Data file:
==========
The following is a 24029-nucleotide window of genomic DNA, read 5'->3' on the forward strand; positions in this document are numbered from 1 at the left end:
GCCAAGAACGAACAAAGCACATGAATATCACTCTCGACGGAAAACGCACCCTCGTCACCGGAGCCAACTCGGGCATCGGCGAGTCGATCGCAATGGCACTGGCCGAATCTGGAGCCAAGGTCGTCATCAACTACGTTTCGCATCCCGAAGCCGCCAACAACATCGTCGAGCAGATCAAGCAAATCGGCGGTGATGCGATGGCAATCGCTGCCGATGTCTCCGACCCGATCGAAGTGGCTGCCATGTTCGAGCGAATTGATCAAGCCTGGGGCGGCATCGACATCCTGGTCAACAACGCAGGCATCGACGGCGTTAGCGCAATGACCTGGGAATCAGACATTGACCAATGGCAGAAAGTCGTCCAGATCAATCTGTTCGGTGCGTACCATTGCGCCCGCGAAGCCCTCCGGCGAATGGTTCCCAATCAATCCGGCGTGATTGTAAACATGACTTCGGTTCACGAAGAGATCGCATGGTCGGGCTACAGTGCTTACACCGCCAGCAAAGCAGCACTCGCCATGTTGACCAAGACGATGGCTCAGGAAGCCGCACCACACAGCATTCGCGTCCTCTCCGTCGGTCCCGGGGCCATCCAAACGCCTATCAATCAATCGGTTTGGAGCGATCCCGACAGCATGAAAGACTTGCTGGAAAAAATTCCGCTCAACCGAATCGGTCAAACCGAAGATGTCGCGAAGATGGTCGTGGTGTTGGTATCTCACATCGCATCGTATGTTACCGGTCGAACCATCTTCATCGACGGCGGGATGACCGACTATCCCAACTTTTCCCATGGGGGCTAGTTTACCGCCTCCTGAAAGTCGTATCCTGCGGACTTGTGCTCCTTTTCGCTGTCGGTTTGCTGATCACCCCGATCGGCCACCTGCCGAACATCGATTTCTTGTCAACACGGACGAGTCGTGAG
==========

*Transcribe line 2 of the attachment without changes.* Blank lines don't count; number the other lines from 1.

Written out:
GCCAAGAACGAACAAAGCACATGAATATCACTCTCGACGGAAAACGCACCCTCGTCACCGGAGCCAACTCGGGCATCGGCGAGTCGATCGCAATGGCACTGGCCGAATCTGGAGCCAAGGTCGTCATCAACTACGTTTCGCATCCCGAAGCCGCCAACAACATCGTCGAGCAGATCAAGCAAATCGGCGGTGATGCGATGGCAATCGCTGCCGATGTCTCCGACCCGATCGAAGTGGCTGCCATGTTCGAGCGAATTGATCAAGCCTGGGGCGGCATCGACATCCTGGTCAACAACGCAGGCATCGACGGCGTTAGCGCAATGACCTGGGAATCAGACATTGACCAATGGCAGAAAGTCGTCCAGATCAATCTGTTCGGTGCGTACCATTGCGCCCGCGAAGCCCTCCGGCGAATGGTTCCCAATCAATCCGGCGTGATTGTAAACATGACTTCGGTTCACGAAGAGATCGCATGGTCGGGCTACAGTGCTTACACCGCCAGCAAAGCAGCACTCGCCATGTTGACCAAGACGATGGCTCAGGAAGCCGCACCACACAGCATTCGCGTCCTCTCCGTCGGTCCCGGGGCCATCCAAACGCCTATCAATCAATCGGTTTGGAGCGATCCCGACAGCATGAAAGACTTGCTGGAAAAAATTCCGCTCAACCGAATCGGTCAAACCGAAGATGTCGCGAAGATGGTCGTGGTGTTGGTATCTCACATCGCATCGTATGTTACCGGTCGAACCATCTTCATCGACGGCGGGATGACCGACTATCCCAACTTTTCCCATGGGGGCTAGTTTACCGCCTCCTGAAAGTCGTATCCTGCGGACTTGTGCTCCTTTTCGCTGTCGGTTTGCTGATCACCCCGATCGGCCACCTGCCGAACATCGATTTCTTGTCAACACGGACGAGTCGTGAG